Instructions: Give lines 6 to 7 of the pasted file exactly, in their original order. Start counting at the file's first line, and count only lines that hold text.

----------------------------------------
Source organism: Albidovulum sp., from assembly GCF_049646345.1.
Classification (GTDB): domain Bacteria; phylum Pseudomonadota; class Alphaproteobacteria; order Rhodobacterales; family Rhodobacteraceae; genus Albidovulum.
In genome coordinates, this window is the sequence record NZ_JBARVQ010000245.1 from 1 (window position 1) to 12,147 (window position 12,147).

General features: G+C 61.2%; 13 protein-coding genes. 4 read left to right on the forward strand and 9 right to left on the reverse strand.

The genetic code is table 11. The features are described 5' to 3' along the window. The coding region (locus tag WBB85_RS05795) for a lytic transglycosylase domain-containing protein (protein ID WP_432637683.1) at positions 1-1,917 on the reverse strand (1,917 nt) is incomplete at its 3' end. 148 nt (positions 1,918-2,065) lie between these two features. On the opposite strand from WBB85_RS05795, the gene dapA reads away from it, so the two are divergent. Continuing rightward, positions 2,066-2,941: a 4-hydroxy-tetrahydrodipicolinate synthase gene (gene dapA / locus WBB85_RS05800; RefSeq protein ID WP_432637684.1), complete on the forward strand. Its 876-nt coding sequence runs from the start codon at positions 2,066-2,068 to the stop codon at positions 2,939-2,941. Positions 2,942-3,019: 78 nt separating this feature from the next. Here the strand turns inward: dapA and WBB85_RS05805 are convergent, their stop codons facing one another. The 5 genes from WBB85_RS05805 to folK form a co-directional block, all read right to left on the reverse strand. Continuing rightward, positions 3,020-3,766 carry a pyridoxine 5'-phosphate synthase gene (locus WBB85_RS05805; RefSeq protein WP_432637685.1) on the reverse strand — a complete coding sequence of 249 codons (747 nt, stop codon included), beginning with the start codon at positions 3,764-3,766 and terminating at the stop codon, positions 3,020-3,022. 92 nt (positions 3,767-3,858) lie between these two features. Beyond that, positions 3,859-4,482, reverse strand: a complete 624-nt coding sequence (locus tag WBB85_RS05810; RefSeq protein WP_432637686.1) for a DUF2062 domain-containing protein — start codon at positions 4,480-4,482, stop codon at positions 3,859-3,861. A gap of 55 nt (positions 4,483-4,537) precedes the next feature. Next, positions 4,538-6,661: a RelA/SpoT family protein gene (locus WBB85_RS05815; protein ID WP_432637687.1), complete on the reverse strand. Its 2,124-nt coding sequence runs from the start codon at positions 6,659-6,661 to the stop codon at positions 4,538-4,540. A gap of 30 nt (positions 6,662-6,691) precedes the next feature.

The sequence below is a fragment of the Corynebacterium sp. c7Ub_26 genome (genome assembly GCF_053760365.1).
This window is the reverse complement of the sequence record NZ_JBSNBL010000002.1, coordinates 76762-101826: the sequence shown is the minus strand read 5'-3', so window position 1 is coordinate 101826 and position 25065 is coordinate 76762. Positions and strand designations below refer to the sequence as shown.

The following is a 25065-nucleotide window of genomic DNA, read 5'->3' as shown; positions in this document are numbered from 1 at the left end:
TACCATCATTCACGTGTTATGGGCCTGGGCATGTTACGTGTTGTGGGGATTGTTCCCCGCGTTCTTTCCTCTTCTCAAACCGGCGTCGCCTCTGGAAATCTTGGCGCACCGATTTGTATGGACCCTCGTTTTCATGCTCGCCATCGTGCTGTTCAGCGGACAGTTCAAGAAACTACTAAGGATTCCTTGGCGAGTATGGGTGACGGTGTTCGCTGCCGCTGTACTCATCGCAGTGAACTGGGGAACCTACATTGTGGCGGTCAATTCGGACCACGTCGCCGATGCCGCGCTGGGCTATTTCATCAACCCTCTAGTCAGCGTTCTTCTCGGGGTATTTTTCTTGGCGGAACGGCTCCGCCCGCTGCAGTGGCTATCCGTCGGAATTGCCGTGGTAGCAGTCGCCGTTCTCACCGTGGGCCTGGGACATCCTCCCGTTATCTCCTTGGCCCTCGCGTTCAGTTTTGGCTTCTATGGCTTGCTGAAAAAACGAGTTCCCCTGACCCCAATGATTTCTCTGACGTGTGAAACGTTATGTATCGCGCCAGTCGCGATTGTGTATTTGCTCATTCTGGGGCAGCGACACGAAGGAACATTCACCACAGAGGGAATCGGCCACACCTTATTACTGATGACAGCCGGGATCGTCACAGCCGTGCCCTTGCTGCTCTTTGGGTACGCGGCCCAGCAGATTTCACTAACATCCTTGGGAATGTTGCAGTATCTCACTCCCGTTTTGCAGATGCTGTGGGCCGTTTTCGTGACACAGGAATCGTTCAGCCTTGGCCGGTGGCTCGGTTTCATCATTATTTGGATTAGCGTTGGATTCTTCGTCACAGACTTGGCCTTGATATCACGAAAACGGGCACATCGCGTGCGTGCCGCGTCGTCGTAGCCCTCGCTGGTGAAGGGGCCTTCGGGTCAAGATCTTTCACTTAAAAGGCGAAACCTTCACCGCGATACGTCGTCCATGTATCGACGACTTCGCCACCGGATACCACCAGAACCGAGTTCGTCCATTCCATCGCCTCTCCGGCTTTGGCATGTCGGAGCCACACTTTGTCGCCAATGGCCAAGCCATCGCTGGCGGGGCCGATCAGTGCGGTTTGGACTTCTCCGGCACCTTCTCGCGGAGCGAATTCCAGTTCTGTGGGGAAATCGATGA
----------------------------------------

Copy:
The sequence below is a fragment of the Corynebacterium sp. c7Ub_26 genome (genome assembly GCF_053760365.1).
This window is the reverse complement of the sequence record NZ_JBSNBL010000002.1, coordinates 76762-101826: the sequence shown is the minus strand read 5'-3', so window position 1 is coordinate 101826 and position 25065 is coordinate 76762. Positions and strand designations below refer to the sequence as shown.